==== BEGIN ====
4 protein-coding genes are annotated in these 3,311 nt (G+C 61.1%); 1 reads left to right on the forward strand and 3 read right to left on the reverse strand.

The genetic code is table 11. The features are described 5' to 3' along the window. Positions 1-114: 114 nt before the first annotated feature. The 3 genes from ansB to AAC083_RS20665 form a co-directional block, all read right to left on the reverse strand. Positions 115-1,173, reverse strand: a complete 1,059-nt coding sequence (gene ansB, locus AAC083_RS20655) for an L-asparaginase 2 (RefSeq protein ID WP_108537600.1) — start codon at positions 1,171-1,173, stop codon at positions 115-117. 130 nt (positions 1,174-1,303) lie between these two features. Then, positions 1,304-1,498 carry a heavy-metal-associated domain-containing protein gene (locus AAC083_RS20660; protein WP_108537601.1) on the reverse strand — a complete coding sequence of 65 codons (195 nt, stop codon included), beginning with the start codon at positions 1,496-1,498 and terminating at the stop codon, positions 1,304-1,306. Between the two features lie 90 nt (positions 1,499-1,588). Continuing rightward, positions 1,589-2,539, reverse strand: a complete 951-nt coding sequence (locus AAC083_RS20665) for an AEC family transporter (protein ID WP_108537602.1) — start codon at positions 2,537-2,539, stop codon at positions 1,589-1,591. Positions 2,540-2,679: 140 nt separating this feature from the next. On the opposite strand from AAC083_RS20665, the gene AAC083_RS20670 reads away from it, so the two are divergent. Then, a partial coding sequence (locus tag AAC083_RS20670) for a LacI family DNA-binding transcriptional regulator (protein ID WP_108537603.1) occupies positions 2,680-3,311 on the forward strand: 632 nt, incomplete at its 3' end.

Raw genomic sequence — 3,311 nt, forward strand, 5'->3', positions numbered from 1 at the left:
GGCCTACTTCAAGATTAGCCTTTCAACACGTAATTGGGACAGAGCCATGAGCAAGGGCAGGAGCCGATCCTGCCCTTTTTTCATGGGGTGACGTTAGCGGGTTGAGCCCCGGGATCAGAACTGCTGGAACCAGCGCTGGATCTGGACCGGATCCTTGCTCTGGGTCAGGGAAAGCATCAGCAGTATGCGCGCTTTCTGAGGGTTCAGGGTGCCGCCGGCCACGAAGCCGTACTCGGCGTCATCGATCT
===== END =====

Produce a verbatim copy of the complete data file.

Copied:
4 protein-coding genes are annotated in these 3,311 nt (G+C 61.1%); 1 reads left to right on the forward strand and 3 read right to left on the reverse strand.

The genetic code is table 11. The features are described 5' to 3' along the window. Positions 1-114: 114 nt before the first annotated feature. The 3 genes from ansB to AAC083_RS20665 form a co-directional block, all read right to left on the reverse strand. Positions 115-1,173, reverse strand: a complete 1,059-nt coding sequence (gene ansB, locus AAC083_RS20655) for an L-asparaginase 2 (RefSeq protein ID WP_108537600.1) — start codon at positions 1,171-1,173, stop codon at positions 115-117. 130 nt (positions 1,174-1,303) lie between these two features. Then, positions 1,304-1,498 carry a heavy-metal-associated domain-containing protein gene (locus AAC083_RS20660; protein WP_108537601.1) on the reverse strand — a complete coding sequence of 65 codons (195 nt, stop codon included), beginning with the start codon at positions 1,496-1,498 and terminating at the stop codon, positions 1,304-1,306. Between the two features lie 90 nt (positions 1,499-1,588). Continuing rightward, positions 1,589-2,539, reverse strand: a complete 951-nt coding sequence (locus AAC083_RS20665) for an AEC family transporter (protein ID WP_108537602.1) — start codon at positions 2,537-2,539, stop codon at positions 1,589-1,591. Positions 2,540-2,679: 140 nt separating this feature from the next. On the opposite strand from AAC083_RS20665, the gene AAC083_RS20670 reads away from it, so the two are divergent. Then, a partial coding sequence (locus tag AAC083_RS20670) for a LacI family DNA-binding transcriptional regulator (protein ID WP_108537603.1) occupies positions 2,680-3,311 on the forward strand: 632 nt, incomplete at its 3' end.

Raw genomic sequence — 3,311 nt, forward strand, 5'->3', positions numbered from 1 at the left:
GGCCTACTTCAAGATTAGCCTTTCAACACGTAATTGGGACAGAGCCATGAGCAAGGGCAGGAGCCGATCCTGCCCTTTTTTCATGGGGTGACGTTAGCGGGTTGAGCCCCGGGATCAGAACTGCTGGAACCAGCGCTGGATCTGGACCGGATCCTTGCTCTGGGTCAGGGAAAGCATCAGCAGTATGCGCGCTTTCTGAGGGTTCAGGGTGCCGCCGGCCACGAAGCCGTACTCGGCGTCATCGATCT